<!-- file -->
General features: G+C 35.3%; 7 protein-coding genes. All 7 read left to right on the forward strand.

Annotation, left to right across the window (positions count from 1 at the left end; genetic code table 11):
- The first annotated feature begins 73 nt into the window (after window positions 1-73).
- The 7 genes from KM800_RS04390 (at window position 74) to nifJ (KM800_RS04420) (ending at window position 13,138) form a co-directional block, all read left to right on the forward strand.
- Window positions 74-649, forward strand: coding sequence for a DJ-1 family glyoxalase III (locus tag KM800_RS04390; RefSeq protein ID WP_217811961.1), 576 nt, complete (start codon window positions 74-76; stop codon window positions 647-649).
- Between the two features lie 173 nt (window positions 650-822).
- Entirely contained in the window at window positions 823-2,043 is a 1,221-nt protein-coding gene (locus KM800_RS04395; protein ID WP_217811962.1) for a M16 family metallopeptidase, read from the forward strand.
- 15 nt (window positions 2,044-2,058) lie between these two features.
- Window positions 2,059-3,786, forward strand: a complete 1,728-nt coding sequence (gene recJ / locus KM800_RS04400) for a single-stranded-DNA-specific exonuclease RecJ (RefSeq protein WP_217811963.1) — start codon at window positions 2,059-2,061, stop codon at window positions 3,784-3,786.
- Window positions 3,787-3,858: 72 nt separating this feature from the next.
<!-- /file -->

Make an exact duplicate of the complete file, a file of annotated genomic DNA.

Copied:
General features: G+C 35.3%; 7 protein-coding genes. All 7 read left to right on the forward strand.

Annotation, left to right across the window (positions count from 1 at the left end; genetic code table 11):
- The first annotated feature begins 73 nt into the window (after window positions 1-73).
- The 7 genes from KM800_RS04390 (at window position 74) to nifJ (KM800_RS04420) (ending at window position 13,138) form a co-directional block, all read left to right on the forward strand.
- Window positions 74-649, forward strand: coding sequence for a DJ-1 family glyoxalase III (locus tag KM800_RS04390; RefSeq protein ID WP_217811961.1), 576 nt, complete (start codon window positions 74-76; stop codon window positions 647-649).
- Between the two features lie 173 nt (window positions 650-822).
- Entirely contained in the window at window positions 823-2,043 is a 1,221-nt protein-coding gene (locus KM800_RS04395; protein ID WP_217811962.1) for a M16 family metallopeptidase, read from the forward strand.
- 15 nt (window positions 2,044-2,058) lie between these two features.
- Window positions 2,059-3,786, forward strand: a complete 1,728-nt coding sequence (gene recJ / locus KM800_RS04400) for a single-stranded-DNA-specific exonuclease RecJ (RefSeq protein WP_217811963.1) — start codon at window positions 2,059-2,061, stop codon at window positions 3,784-3,786.
- Window positions 3,787-3,858: 72 nt separating this feature from the next.